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India may be an emerging superpower, but the country’s ever-growing energy demands reveal significant challenges for future growth. An over-dependence on fossil fuels, especially coal, inadequate transmission infrastructure, and counter-productive regulatory hurdles are only a few of the issues India faces. Nearly 300 million people have no access to electricity because roughly 25% of the electricity generated is lost to inefficient transmission.
India is now looking to wind energy to overcome these challenges. In fact, wind energy could provide for about 20% of the global electricity demand by 2030, according to the Global Wind Energy Council (GWEC).
Currently, almost 60% of India’s 245 GW of capacity is based on coal and about 82% of the total electricity generated comes from thermal power sources. But India has taken measures to shift at least a portion of its power generation base to renewable energy sources. Earlier this year, India reached an installed renewable energy capacity of 31.7 GW, or over 12% of the total installed power capacity. Wind energy now leads all other renewable energy technologies installed in India with a share of over 66%.
The relatively low cost of equipment, early introduction of financial incentives from the government, and the fact that wind is a freely available resource have all contributed to the high share of market for renewables.
The Ministry of New and Renewable Energy introduced the Generation-Based Incentive (GBI) plan in 2009 to reward wind energy project developers for every unit of electricity generated over-and-above the preferential tariff declared by the state governments. Additionally, the central government has intermittently added an incentive allowing wind farm owners to claim accelerated depreciation on 80% of the cost of equipment, leading to quick write-offs on investments. The launch of these two incentives pushed the annual wind energy capacity addition to historically high levels between 2010 and 2013.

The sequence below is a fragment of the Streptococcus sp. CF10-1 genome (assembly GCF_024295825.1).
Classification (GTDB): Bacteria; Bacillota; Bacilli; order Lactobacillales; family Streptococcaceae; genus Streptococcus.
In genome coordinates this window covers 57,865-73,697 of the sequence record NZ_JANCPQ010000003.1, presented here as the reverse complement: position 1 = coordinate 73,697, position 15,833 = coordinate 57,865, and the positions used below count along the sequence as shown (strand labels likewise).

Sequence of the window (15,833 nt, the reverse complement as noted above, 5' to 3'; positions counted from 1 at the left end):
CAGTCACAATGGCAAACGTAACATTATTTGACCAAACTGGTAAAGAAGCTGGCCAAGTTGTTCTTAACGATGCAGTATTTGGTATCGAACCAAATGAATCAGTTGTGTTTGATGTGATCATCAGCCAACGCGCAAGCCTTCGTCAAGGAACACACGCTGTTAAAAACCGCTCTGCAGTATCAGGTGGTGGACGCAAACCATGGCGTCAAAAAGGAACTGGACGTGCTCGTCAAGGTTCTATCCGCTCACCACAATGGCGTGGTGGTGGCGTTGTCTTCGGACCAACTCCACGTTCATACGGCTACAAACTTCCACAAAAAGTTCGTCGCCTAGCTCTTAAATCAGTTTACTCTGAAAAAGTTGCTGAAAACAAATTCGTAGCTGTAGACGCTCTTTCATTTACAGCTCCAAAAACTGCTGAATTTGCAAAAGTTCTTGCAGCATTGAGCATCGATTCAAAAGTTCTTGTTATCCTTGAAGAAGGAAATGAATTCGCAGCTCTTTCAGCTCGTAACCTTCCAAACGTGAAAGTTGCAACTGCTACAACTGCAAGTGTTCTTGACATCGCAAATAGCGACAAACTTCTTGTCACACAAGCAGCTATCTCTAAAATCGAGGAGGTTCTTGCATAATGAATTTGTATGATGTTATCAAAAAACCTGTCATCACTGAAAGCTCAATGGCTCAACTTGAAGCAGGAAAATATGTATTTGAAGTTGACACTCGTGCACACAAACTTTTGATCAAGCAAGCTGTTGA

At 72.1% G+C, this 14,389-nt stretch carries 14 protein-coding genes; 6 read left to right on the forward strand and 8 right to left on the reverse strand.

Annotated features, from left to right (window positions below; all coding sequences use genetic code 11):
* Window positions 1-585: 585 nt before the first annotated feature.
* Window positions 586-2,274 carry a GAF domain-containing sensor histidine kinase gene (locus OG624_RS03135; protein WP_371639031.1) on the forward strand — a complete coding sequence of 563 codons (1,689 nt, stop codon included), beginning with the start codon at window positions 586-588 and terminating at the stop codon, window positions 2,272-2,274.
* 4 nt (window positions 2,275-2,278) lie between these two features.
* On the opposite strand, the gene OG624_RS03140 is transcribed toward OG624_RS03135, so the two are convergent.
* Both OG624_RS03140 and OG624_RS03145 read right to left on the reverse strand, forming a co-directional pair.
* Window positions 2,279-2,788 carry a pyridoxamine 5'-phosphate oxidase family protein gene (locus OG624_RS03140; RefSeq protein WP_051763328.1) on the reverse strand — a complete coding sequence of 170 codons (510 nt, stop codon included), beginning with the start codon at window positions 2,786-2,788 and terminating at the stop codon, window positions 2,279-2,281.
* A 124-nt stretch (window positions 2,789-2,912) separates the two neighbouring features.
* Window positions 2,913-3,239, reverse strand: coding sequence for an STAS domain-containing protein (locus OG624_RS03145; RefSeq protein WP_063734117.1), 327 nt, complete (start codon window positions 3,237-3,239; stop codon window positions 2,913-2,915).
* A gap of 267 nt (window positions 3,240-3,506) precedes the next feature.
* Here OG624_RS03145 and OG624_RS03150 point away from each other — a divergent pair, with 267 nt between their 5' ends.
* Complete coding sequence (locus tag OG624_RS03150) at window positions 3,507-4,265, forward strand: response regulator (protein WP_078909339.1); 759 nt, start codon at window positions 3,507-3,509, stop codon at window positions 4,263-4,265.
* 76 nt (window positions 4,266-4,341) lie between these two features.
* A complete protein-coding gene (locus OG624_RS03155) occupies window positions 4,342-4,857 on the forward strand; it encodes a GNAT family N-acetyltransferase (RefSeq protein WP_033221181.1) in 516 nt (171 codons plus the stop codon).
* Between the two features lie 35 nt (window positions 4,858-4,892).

The Indian government also launched the Renewable Purchase Obligation (RPO), which mandates obligated consumers—power distribution companies and large electricity consumers—to purchase a set-minimum percentage of electricity from renewable energy sources. A complimentary program called the Renewable Energy Certificates (REC) plan was also launched in late 2010 to help obligated consumers fulfill their RPO targets.
Next steps are already in place with the Indian government planning to launch the National Wind Energy Mission, which would set ambitious capacity addition targets, offer new investment incentives, and ease land clearances. An Offshore Wind Energy Authority has also been set to explore India’s offshore wind energy potential and eventually facilitate the implementation of projects offshore.
Such regulatory initiatives would go a long way in fully tapping India’s vast wind energy resources. According to estimates by GWEC, under an aggressive domestic policy push and internationally conducive market scenario, the total wind energy capacity installed in India could reach as much as 89 GW in 2020—more than a fourfold increase from present levels—and 191 GW in 2030. Although this is an optimistic scenario, the gears are moving in the right direction.
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This article was produced on behalf of GE by the Quartz Marketing team and not by the Quartz editorial staff.